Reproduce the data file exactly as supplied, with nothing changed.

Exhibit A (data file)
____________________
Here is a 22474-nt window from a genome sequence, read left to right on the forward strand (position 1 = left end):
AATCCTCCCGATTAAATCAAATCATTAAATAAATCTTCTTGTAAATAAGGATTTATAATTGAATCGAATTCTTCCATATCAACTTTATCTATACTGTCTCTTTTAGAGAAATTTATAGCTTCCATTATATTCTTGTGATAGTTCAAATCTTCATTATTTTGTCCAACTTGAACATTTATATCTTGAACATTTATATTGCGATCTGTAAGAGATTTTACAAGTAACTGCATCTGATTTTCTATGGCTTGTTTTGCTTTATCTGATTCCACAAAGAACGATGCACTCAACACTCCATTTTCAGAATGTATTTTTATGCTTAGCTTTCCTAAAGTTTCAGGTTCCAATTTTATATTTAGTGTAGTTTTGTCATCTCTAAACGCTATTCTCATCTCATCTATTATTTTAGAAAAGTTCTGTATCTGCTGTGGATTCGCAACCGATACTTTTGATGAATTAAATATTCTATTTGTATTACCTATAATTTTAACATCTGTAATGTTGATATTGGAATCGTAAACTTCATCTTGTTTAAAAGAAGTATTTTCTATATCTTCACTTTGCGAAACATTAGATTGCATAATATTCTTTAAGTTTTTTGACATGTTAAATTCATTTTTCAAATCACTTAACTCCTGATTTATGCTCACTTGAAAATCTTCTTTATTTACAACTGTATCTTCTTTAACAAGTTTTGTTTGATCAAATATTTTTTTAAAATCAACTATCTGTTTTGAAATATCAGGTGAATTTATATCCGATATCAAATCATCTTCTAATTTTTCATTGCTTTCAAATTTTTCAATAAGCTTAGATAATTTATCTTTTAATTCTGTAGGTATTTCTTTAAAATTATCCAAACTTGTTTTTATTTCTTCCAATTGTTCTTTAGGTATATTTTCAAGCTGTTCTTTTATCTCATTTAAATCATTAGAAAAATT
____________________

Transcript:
Here is a 22474-nt window from a genome sequence, read left to right on the forward strand (position 1 = left end):
AATCCTCCCGATTAAATCAAATCATTAAATAAATCTTCTTGTAAATAAGGATTTATAATTGAATCGAATTCTTCCATATCAACTTTATCTATACTGTCTCTTTTAGAGAAATTTATAGCTTCCATTATATTCTTGTGATAGTTCAAATCTTCATTATTTTGTCCAACTTGAACATTTATATCTTGAACATTTATATTGCGATCTGTAAGAGATTTTACAAGTAACTGCATCTGATTTTCTATGGCTTGTTTTGCTTTATCTGATTCCACAAAGAACGATGCACTCAACACTCCATTTTCAGAATGTATTTTTATGCTTAGCTTTCCTAAAGTTTCAGGTTCCAATTTTATATTTAGTGTAGTTTTGTCATCTCTAAACGCTATTCTCATCTCATCTATTATTTTAGAAAAGTTCTGTATCTGCTGTGGATTCGCAACCGATACTTTTGATGAATTAAATATTCTATTTGTATTACCTATAATTTTAACATCTGTAATGTTGATATTGGAATCGTAAACTTCATCTTGTTTAAAAGAAGTATTTTCTATATCTTCACTTTGCGAAACATTAGATTGCATAATATTCTTTAAGTTTTTTGACATGTTAAATTCATTTTTCAAATCACTTAACTCCTGATTTATGCTCACTTGAAAATCTTCTTTATTTACAACTGTATCTTCTTTAACAAGTTTTGTTTGATCAAATATTTTTTTAAAATCAACTATCTGTTTTGAAATATCAGGTGAATTTATATCCGATATCAAATCATCTTCTAATTTTTCATTGCTTTCAAATTTTTCAATAAGCTTAGATAATTTATCTTTTAATTCTGTAGGTATTTCTTTAAAATTATCCAAACTTGTTTTTATTTCTTCCAATTGTTCTTTAGGTATATTTTCAAGCTGTTCTTTTATCTCATTTAAATCATTAGAAAAATT